Colombia’s government has taken temporary control of the country’s 33 autonomous, state-funded regional entities that manage water resources and are accused of not doing more to prevent floods and other problems emanating from last year’s torrential rains.
Colombian President Juan Manuel Santos said Saturday that many but not all of the Autonomous Regional Corporations, or CARs by their Spanish initials, are mismanaged and corrupt. But he said a temporary intervention in the entire CAR system is necessary because they were “poorly conceived.”
Santos also said some of the 33 CARs will be eliminated permanently through mergers.
“We’re going to give them more governability and more transparency,” Santos said in Colombia, prior to a trip to Europe.
Colombia saw its heaviest rainy season in three decades over the past six months, an episode that led to massive flooding and landslides, killing hundreds of people and damaging crops, livestock and roadways. The damages will require some $5 billion in government spending for recovery and economists say it’s likely to reduce Colombia’s overall economic growth.
One of the most dramatic episodes came in late November with the breach of a large levee canal that spilled millions of gallons of water across huge swath’s of Colombia’s northern coastal plain, leaving half of an entire state under water.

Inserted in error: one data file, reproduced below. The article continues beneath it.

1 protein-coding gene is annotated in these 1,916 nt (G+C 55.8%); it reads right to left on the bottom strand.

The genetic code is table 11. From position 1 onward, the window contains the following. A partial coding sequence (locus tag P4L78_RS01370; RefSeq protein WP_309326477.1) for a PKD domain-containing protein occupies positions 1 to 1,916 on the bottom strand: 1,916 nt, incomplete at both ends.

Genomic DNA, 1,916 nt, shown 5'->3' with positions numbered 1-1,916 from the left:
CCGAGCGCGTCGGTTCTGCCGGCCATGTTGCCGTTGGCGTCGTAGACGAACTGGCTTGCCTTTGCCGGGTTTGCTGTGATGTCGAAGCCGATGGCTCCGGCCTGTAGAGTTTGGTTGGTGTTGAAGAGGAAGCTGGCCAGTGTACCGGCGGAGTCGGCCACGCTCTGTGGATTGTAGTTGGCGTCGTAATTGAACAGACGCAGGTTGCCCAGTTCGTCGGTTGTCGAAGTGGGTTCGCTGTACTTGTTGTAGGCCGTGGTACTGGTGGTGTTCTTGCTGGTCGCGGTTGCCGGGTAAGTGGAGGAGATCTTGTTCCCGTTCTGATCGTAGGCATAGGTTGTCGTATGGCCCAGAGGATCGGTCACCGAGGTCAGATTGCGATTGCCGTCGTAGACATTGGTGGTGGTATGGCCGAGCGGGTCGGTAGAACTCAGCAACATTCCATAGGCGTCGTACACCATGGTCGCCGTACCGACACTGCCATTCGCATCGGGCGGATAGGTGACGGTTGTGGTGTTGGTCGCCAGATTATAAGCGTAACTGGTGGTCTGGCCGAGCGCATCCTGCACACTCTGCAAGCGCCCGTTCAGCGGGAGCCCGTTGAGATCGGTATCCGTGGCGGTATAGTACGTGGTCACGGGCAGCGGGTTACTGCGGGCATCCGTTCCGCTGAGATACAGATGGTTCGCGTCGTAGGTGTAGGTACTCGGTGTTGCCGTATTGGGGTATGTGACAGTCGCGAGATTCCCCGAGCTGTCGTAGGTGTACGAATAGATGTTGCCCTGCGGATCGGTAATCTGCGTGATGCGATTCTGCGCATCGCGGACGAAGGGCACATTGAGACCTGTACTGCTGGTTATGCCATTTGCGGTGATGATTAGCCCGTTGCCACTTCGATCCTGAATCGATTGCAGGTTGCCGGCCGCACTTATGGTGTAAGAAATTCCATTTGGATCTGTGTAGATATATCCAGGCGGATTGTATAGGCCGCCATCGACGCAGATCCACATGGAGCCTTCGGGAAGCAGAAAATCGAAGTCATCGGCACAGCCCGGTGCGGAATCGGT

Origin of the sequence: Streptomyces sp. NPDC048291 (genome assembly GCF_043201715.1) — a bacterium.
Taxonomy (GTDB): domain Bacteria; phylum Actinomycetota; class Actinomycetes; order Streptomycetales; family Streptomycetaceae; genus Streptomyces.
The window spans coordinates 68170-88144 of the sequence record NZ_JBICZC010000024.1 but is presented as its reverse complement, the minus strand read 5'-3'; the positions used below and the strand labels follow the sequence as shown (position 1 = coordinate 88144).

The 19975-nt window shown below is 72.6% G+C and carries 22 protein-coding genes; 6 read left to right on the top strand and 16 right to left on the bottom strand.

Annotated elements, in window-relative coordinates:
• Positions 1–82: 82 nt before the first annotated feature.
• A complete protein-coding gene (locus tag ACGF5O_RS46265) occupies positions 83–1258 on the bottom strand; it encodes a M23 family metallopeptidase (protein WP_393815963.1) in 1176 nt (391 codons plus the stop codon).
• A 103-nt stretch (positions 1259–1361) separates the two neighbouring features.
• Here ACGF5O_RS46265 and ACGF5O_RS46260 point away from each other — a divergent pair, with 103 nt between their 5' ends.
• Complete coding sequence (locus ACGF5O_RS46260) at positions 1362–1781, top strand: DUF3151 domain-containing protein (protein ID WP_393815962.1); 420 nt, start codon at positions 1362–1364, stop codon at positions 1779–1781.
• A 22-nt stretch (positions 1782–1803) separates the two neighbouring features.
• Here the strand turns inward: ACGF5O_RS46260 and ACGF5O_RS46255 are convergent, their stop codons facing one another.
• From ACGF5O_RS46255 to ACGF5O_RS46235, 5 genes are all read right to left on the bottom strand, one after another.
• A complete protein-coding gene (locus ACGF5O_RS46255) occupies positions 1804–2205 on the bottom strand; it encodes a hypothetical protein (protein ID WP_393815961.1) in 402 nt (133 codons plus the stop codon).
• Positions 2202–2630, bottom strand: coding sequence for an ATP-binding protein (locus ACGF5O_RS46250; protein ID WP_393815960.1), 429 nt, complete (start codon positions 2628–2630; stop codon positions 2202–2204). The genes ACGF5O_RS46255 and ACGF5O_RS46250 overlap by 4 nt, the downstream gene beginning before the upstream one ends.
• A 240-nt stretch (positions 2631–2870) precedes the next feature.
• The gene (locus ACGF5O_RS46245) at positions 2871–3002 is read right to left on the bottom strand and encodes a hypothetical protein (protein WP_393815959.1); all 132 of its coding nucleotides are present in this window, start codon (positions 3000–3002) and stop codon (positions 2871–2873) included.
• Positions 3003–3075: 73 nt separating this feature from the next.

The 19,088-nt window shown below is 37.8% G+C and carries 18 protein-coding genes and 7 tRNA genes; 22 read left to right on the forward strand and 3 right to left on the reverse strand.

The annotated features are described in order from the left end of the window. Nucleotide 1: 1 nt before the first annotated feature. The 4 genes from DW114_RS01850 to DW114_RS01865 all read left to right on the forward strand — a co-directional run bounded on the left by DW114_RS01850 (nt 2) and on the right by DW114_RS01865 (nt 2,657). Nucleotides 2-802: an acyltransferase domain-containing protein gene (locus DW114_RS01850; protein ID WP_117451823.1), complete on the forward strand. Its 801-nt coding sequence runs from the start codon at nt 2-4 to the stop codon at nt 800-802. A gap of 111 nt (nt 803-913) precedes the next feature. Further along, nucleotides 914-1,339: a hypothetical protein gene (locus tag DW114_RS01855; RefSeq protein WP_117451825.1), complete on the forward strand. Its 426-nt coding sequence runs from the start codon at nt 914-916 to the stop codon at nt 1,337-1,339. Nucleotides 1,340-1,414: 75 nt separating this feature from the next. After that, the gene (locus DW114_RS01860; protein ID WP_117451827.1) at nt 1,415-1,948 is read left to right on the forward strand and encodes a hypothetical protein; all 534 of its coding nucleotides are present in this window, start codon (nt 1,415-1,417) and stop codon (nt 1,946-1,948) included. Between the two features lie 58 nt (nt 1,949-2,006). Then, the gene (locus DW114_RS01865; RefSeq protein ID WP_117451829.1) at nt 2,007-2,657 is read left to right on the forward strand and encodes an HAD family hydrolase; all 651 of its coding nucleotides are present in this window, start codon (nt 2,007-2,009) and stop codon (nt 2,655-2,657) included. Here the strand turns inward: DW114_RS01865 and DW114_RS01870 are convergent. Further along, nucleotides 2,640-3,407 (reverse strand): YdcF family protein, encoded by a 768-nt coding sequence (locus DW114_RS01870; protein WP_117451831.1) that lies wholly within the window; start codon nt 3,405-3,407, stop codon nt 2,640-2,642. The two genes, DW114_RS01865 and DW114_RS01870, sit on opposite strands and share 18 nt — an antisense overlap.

Environment Deputy Minister Carlos Castano said the first change to the CAR system will be to increase the groups’ technical expertise in terms of managing water basins and controlling flooding. He said at least 10% of each CAR budget will have to be used for risk-reduction measures, such as the construction of flood control systems.
CARs, which each year receive large government budgets, were created in 1993 as part of an effort to decentralize the government and provide more independence to regions outside Bogota. But the central government has long complained that they and other regional, state-funded groups have become overrun by corrupt local power brokers.
The CARs themselves say they’re being used by officials in Bogota as scapegoats for the rain disaster.